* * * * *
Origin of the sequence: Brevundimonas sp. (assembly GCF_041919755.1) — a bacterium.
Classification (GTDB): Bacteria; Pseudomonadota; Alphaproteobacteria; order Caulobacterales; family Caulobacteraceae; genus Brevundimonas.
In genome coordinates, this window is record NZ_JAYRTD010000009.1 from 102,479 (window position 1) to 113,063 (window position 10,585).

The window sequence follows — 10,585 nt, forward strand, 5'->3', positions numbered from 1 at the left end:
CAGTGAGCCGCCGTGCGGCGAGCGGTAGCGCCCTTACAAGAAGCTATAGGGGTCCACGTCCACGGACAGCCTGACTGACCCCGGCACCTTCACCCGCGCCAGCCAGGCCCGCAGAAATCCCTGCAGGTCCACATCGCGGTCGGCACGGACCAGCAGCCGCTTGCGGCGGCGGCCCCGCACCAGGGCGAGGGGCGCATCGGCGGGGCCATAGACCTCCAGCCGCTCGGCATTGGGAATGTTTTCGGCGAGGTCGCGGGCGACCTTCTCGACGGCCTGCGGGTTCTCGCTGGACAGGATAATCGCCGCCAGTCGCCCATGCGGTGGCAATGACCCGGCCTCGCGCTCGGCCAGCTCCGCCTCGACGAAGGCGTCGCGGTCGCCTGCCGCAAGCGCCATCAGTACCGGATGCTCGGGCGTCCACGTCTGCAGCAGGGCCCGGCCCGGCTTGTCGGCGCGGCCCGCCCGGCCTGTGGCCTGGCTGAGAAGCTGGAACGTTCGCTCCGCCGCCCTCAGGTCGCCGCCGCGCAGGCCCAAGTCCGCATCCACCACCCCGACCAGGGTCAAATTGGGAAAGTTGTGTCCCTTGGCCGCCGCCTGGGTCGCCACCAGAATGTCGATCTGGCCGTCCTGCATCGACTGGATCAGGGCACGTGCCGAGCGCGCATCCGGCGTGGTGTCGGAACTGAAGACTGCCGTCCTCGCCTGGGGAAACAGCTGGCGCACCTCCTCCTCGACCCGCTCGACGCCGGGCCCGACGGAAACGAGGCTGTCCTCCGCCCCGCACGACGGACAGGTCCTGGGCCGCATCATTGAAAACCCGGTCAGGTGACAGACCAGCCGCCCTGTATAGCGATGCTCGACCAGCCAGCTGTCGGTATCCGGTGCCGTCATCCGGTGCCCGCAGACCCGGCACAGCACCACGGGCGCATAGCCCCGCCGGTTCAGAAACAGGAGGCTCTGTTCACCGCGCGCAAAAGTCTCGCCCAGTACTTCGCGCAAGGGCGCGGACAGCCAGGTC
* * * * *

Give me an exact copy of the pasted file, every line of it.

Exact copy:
Origin of the sequence: Brevundimonas sp. (assembly GCF_041919755.1) — a bacterium.
Classification (GTDB): Bacteria; Pseudomonadota; Alphaproteobacteria; order Caulobacterales; family Caulobacteraceae; genus Brevundimonas.
In genome coordinates, this window is record NZ_JAYRTD010000009.1 from 102,479 (window position 1) to 113,063 (window position 10,585).

The window sequence follows — 10,585 nt, forward strand, 5'->3', positions numbered from 1 at the left end:
CAGTGAGCCGCCGTGCGGCGAGCGGTAGCGCCCTTACAAGAAGCTATAGGGGTCCACGTCCACGGACAGCCTGACTGACCCCGGCACCTTCACCCGCGCCAGCCAGGCCCGCAGAAATCCCTGCAGGTCCACATCGCGGTCGGCACGGACCAGCAGCCGCTTGCGGCGGCGGCCCCGCACCAGGGCGAGGGGCGCATCGGCGGGGCCATAGACCTCCAGCCGCTCGGCATTGGGAATGTTTTCGGCGAGGTCGCGGGCGACCTTCTCGACGGCCTGCGGGTTCTCGCTGGACAGGATAATCGCCGCCAGTCGCCCATGCGGTGGCAATGACCCGGCCTCGCGCTCGGCCAGCTCCGCCTCGACGAAGGCGTCGCGGTCGCCTGCCGCAAGCGCCATCAGTACCGGATGCTCGGGCGTCCACGTCTGCAGCAGGGCCCGGCCCGGCTTGTCGGCGCGGCCCGCCCGGCCTGTGGCCTGGCTGAGAAGCTGGAACGTTCGCTCCGCCGCCCTCAGGTCGCCGCCGCGCAGGCCCAAGTCCGCATCCACCACCCCGACCAGGGTCAAATTGGGAAAGTTGTGTCCCTTGGCCGCCGCCTGGGTCGCCACCAGAATGTCGATCTGGCCGTCCTGCATCGACTGGATCAGGGCACGTGCCGAGCGCGCATCCGGCGTGGTGTCGGAACTGAAGACTGCCGTCCTCGCCTGGGGAAACAGCTGGCGCACCTCCTCCTCGACCCGCTCGACGCCGGGCCCGACGGAAACGAGGCTGTCCTCCGCCCCGCACGACGGACAGGTCCTGGGCCGCATCATTGAAAACCCGGTCAGGTGACAGACCAGCCGCCCTGTATAGCGATGCTCGACCAGCCAGCTGTCGGTATCCGGTGCCGTCATCCGGTGCCCGCAGACCCGGCACAGCACCACGGGCGCATAGCCCCGCCGGTTCAGAAACAGGAGGCTCTGTTCACCGCGCGCAAAAGTCTCGCCCAGTACTTCGCGCAAGGGCGCGGACAGCCAGGTC